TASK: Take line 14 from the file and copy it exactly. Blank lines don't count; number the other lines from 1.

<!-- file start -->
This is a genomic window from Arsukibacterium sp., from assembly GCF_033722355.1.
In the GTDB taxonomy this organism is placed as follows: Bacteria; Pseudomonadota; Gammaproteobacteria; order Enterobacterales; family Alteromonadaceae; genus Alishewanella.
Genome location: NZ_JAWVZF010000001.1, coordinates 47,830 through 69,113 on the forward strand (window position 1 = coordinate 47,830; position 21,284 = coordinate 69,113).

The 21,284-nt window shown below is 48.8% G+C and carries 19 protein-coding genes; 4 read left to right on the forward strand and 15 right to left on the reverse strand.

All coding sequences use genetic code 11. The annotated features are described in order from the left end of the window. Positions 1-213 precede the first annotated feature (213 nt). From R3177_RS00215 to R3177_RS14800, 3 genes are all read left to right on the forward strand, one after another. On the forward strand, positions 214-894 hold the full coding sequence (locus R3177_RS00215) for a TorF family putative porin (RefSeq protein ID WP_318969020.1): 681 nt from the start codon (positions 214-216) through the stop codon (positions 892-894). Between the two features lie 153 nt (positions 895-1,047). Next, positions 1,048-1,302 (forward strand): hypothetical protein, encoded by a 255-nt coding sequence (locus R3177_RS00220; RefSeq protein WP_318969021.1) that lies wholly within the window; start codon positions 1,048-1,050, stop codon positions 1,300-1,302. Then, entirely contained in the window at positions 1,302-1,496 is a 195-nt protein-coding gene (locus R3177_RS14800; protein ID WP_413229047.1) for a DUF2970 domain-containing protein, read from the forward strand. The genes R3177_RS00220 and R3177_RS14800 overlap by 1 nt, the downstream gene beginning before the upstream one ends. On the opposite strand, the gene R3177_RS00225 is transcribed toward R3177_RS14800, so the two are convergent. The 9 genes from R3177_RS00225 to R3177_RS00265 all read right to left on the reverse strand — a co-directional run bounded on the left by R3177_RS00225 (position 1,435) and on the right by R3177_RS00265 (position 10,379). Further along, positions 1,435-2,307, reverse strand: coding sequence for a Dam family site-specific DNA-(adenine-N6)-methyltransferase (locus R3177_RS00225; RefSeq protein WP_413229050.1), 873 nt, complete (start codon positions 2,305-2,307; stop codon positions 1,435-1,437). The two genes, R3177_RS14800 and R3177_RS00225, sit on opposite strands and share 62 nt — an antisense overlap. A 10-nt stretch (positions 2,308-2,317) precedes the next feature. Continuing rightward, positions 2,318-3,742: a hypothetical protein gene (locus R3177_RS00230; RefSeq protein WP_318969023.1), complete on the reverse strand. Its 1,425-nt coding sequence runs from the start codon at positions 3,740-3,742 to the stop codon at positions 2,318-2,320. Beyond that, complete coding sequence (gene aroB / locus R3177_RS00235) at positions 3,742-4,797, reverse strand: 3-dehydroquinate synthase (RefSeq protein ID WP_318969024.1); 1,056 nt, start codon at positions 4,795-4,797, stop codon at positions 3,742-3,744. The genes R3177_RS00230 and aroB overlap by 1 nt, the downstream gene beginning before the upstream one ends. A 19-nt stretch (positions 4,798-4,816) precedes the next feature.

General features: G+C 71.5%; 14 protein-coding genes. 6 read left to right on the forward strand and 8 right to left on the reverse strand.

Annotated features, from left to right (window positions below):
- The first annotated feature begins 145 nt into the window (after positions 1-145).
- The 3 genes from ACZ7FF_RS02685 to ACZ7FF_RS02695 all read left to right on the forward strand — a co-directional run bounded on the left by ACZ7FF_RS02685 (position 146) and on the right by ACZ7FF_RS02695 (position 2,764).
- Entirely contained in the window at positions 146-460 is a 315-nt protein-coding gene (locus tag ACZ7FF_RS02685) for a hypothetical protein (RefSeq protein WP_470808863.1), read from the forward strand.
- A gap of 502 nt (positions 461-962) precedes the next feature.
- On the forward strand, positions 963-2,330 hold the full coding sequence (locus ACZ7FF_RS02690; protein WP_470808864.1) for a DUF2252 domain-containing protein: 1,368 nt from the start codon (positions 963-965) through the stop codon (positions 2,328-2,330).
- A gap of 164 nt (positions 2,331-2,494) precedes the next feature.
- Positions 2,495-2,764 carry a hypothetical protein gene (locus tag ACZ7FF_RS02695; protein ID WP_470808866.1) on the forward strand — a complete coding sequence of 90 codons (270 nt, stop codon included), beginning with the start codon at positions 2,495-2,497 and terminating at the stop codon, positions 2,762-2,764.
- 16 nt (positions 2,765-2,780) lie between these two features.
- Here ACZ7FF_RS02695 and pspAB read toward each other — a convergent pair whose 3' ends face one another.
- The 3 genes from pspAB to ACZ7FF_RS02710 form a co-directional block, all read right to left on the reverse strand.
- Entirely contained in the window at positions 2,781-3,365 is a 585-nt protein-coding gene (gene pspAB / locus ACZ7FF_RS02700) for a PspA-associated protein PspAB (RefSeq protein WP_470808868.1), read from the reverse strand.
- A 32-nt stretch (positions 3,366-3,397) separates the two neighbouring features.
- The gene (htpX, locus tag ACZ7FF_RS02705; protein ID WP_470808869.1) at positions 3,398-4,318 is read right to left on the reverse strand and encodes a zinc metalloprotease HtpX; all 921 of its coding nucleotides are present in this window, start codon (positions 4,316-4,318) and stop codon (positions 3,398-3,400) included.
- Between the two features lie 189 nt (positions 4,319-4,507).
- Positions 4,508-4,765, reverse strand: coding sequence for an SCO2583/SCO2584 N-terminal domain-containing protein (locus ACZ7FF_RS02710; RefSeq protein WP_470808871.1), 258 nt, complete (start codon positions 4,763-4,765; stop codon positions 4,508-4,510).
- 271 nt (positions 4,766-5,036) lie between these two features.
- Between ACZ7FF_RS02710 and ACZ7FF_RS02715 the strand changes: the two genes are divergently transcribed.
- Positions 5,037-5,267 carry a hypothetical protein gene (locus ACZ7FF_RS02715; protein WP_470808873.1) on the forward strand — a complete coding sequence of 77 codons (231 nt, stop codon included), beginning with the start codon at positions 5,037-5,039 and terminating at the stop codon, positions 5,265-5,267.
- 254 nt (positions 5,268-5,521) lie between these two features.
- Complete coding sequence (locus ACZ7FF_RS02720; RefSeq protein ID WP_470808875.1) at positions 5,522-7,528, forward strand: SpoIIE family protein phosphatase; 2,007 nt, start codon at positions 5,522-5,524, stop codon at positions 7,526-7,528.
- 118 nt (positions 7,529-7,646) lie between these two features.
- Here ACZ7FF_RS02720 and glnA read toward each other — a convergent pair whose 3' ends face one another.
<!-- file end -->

- Positions 2,495-2,764 carry a hypothetical protein gene (locus tag ACZ7FF_RS02695; protein ID WP_470808866.1) on the forward strand — a complete coding sequence of 90 codons (270 nt, stop codon included), beginning with the start codon at positions 2,495-2,497 and terminating at the stop codon, positions 2,762-2,764.